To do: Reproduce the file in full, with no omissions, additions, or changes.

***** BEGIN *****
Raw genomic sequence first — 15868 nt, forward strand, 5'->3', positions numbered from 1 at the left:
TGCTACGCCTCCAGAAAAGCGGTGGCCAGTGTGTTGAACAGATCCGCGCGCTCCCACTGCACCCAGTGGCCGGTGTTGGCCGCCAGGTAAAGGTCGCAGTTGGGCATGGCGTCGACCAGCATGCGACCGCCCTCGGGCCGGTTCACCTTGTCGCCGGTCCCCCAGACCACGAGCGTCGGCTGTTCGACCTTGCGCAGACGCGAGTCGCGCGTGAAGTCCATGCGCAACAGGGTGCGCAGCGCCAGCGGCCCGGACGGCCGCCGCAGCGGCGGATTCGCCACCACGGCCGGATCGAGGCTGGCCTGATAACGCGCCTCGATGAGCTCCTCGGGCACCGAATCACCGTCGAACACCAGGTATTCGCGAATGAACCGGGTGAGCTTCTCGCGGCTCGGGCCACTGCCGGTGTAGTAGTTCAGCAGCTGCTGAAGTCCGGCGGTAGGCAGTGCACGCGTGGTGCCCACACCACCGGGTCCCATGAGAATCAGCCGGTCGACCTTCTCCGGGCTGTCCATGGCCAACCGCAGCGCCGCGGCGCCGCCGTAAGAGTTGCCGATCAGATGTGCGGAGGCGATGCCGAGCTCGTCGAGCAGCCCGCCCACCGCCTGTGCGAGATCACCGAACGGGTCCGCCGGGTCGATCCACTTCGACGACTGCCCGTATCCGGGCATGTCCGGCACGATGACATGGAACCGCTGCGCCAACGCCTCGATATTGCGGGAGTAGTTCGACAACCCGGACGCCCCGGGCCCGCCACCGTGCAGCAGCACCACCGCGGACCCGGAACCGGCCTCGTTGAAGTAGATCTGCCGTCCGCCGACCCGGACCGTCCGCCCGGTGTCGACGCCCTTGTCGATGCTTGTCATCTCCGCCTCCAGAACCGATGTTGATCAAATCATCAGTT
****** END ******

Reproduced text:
Raw genomic sequence first — 15868 nt, forward strand, 5'->3', positions numbered from 1 at the left:
TGCTACGCCTCCAGAAAAGCGGTGGCCAGTGTGTTGAACAGATCCGCGCGCTCCCACTGCACCCAGTGGCCGGTGTTGGCCGCCAGGTAAAGGTCGCAGTTGGGCATGGCGTCGACCAGCATGCGACCGCCCTCGGGCCGGTTCACCTTGTCGCCGGTCCCCCAGACCACGAGCGTCGGCTGTTCGACCTTGCGCAGACGCGAGTCGCGCGTGAAGTCCATGCGCAACAGGGTGCGCAGCGCCAGCGGCCCGGACGGCCGCCGCAGCGGCGGATTCGCCACCACGGCCGGATCGAGGCTGGCCTGATAACGCGCCTCGATGAGCTCCTCGGGCACCGAATCACCGTCGAACACCAGGTATTCGCGAATGAACCGGGTGAGCTTCTCGCGGCTCGGGCCACTGCCGGTGTAGTAGTTCAGCAGCTGCTGAAGTCCGGCGGTAGGCAGTGCACGCGTGGTGCCCACACCACCGGGTCCCATGAGAATCAGCCGGTCGACCTTCTCCGGGCTGTCCATGGCCAACCGCAGCGCCGCGGCGCCGCCGTAAGAGTTGCCGATCAGATGTGCGGAGGCGATGCCGAGCTCGTCGAGCAGCCCGCCCACCGCCTGTGCGAGATCACCGAACGGGTCCGCCGGGTCGATCCACTTCGACGACTGCCCGTATCCGGGCATGTCCGGCACGATGACATGGAACCGCTGCGCCAACGCCTCGATATTGCGGGAGTAGTTCGACAACCCGGACGCCCCGGGCCCGCCACCGTGCAGCAGCACCACCGCGGACCCGGAACCGGCCTCGTTGAAGTAGATCTGCCGTCCGCCGACCCGGACCGTCCGCCCGGTGTCGACGCCCTTGTCGATGCTTGTCATCTCCGCCTCCAGAACCGATGTTGATCAAATCATCAGTT